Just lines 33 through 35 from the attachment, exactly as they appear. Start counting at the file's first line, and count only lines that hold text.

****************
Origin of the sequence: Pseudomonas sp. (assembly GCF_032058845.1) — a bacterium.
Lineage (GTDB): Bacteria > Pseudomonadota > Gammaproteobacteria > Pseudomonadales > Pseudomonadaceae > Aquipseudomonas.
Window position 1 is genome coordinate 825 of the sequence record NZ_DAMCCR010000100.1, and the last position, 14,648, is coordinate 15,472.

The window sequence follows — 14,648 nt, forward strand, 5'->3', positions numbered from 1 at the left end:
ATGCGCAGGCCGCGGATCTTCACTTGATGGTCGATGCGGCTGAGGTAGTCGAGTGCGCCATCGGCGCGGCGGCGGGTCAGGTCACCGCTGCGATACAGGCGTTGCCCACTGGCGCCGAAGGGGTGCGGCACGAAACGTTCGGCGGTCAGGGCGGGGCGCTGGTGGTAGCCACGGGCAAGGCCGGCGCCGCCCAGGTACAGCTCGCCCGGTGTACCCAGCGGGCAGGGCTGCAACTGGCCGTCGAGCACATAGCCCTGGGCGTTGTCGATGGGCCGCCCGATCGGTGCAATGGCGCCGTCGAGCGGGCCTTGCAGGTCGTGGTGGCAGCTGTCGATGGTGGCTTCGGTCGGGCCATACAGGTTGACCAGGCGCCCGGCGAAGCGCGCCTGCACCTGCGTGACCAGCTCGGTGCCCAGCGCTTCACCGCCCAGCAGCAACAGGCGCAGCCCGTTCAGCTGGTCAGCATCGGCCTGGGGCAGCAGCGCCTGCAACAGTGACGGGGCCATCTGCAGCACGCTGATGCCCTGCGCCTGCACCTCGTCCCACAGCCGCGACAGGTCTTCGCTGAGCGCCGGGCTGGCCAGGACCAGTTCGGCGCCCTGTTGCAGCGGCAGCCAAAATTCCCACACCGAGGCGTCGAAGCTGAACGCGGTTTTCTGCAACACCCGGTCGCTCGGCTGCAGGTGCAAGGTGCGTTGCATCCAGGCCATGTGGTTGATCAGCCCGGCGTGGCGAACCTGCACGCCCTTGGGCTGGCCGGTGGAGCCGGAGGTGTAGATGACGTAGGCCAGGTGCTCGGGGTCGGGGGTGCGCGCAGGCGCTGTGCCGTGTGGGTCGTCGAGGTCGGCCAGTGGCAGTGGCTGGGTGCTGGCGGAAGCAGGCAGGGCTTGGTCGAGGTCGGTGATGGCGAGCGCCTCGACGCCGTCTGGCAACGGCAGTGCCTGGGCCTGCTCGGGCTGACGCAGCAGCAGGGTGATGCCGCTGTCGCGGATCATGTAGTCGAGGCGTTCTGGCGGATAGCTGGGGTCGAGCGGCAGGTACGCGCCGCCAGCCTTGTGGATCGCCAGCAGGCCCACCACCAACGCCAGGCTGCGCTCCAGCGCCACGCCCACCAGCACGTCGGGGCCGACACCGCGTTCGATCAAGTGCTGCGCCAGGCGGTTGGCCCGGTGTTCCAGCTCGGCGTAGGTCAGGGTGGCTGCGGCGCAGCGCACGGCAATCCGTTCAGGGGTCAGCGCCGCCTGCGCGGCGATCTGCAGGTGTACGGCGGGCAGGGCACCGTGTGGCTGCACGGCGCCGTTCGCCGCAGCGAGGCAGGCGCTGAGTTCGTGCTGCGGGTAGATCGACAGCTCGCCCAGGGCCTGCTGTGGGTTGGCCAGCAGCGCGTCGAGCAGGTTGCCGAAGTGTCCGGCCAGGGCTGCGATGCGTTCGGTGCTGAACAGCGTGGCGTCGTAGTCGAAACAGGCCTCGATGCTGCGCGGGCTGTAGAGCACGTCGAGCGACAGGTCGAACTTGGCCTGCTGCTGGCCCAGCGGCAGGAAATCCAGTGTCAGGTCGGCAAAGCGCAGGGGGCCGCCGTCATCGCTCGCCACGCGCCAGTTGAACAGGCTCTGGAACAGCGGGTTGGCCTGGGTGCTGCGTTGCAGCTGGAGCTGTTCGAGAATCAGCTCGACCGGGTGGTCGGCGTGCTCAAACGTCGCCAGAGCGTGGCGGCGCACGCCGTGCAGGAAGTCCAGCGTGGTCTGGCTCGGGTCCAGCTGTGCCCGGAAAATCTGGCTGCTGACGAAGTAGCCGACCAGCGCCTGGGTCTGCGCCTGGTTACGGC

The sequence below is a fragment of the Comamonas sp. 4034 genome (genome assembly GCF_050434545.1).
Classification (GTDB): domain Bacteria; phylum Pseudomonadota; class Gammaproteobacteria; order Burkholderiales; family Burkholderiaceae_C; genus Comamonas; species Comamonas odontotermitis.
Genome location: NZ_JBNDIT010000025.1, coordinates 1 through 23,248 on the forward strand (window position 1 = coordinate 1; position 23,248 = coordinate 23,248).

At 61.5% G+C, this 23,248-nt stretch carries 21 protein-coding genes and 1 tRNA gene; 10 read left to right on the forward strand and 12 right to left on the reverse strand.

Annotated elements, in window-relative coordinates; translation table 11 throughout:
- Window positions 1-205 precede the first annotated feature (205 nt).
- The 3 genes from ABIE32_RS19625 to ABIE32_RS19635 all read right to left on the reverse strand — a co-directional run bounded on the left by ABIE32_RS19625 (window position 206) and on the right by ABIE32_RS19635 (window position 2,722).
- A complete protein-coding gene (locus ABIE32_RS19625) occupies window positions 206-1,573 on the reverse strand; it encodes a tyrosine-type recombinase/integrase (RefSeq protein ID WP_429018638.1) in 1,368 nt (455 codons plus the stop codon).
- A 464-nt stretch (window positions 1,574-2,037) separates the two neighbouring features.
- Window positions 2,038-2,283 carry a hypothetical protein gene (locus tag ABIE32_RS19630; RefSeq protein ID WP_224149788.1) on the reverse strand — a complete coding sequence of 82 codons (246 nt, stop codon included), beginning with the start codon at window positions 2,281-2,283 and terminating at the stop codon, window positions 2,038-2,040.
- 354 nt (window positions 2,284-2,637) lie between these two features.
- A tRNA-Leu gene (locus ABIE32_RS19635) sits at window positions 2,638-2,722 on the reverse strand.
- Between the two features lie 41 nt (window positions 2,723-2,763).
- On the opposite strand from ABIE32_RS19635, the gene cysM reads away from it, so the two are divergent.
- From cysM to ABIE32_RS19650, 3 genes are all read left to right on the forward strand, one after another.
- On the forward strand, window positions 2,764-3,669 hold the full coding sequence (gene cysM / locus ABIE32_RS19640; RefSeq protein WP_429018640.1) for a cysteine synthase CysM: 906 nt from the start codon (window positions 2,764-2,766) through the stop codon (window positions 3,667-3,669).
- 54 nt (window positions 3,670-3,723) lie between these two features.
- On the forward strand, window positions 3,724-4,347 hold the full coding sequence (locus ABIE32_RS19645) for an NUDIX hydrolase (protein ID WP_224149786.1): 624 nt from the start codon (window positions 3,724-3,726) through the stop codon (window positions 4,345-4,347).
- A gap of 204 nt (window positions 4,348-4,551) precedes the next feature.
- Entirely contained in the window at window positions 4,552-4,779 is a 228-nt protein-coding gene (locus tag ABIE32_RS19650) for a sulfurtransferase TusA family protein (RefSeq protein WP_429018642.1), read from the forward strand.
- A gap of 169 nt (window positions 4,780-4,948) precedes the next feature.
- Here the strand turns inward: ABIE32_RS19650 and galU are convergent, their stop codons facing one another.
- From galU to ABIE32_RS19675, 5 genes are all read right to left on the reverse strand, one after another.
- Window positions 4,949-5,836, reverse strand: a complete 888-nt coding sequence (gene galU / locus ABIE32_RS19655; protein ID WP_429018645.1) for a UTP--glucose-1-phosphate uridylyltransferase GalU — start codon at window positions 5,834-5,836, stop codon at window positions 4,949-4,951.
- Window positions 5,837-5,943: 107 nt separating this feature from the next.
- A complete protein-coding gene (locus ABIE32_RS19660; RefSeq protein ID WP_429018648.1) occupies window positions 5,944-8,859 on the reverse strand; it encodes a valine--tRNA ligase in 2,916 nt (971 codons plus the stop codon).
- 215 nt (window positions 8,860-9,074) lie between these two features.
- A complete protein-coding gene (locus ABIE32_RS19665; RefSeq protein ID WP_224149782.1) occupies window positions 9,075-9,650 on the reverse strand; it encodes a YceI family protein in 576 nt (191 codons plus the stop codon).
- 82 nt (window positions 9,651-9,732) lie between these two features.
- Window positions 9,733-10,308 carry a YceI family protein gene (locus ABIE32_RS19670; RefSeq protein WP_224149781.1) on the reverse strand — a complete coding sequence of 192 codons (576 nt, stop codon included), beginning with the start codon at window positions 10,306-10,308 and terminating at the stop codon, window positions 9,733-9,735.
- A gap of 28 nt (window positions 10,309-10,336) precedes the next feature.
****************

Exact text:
- A complete protein-coding gene (locus ABIE32_RS19665; RefSeq protein ID WP_224149782.1) occupies window positions 9,075-9,650 on the reverse strand; it encodes a YceI family protein in 576 nt (191 codons plus the stop codon).
- 82 nt (window positions 9,651-9,732) lie between these two features.
- Window positions 9,733-10,308 carry a YceI family protein gene (locus ABIE32_RS19670; RefSeq protein WP_224149781.1) on the reverse strand — a complete coding sequence of 192 codons (576 nt, stop codon included), beginning with the start codon at window positions 10,306-10,308 and terminating at the stop codon, window positions 9,733-9,735.